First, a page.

Ray Hardee
Pump System Improvement

During my career, I’ve been involved in designing, operating and maintaining fluid piping systems. My goal was to know how my assigned task fit into the big picture over the life cycle of each system.   

All the systems I worked on were expensive to build, operate and maintain. They also were business-critical: their continued operation was vital to the success of the enterprise. As a design engineer, my focus was on selecting the best equipment. During startup and test, my mission was to ensure that the system operated as designed. As a shift supervisor, the goal was to support safe and uninterrupted plant operations. In maintenance, my goal was to identify potential equipment problems prior to failure. In all of these jobs the big picture was the same: to keep the facility in operation to meet the intended purpose.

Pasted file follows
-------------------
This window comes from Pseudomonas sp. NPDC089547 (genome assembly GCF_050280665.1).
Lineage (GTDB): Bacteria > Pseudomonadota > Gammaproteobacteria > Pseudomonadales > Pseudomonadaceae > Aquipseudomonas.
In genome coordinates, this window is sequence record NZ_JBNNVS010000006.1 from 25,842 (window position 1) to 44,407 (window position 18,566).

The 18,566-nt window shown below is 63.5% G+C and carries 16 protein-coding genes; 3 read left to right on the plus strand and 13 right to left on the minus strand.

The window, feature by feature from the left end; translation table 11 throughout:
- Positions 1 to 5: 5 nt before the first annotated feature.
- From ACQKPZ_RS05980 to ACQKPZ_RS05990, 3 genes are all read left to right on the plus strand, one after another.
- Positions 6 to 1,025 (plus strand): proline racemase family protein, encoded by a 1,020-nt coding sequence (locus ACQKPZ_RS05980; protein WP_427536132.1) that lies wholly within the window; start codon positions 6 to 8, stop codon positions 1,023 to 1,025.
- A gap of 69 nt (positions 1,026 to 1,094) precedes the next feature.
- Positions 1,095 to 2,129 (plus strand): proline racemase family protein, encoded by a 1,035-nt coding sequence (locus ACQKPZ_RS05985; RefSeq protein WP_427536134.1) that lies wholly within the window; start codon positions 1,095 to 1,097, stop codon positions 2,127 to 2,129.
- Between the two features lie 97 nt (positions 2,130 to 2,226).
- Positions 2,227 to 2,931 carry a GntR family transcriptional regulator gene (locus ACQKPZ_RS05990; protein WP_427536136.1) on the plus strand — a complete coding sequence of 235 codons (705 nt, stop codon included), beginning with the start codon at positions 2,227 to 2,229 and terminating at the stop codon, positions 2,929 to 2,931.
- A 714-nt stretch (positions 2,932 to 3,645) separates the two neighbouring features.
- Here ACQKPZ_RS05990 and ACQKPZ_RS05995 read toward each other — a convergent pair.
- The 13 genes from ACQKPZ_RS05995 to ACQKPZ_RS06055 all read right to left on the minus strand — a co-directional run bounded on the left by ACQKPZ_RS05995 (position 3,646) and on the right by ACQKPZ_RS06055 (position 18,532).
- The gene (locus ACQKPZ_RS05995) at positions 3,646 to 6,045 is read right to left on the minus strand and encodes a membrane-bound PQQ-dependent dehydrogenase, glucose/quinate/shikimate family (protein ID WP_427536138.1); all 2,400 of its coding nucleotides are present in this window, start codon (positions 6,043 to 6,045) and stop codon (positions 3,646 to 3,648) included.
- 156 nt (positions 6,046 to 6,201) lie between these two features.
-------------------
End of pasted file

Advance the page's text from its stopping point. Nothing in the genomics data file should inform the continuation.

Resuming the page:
Most of my past Pumps & Systems articles have dealt with improving systems after performing a system assessment. I’ve written less about system troubleshooting. In the next few articles, though, I want to discuss examples of operational testing to proactively determine the health of a total system. We’ll start this month by focusing on centrifugal pumps.

A manufacturer-supplied pump curve
IMAGE 1: A sample of a manufacture-supplied pump curve (Images courtesy of the author)

Finding the Malfunction

All the elements of a system work as part of an interconnected network. For piping systems, the energy balance describes the working of the network. For example, when a pump isn’t operating as designed, it affects both the process and control elements. Most piping systems are designed with enough resilience to minimize disruption, but the longer disruptions go unnoticed, the greater the potential for a forced shutdown.

There are four ways in which centrifugal pumps can no longer operate as originally intended and supplied:   

  1. excessive internal leakage
  2. changes in the pump impeller
  3. disruptions in the internal flow passage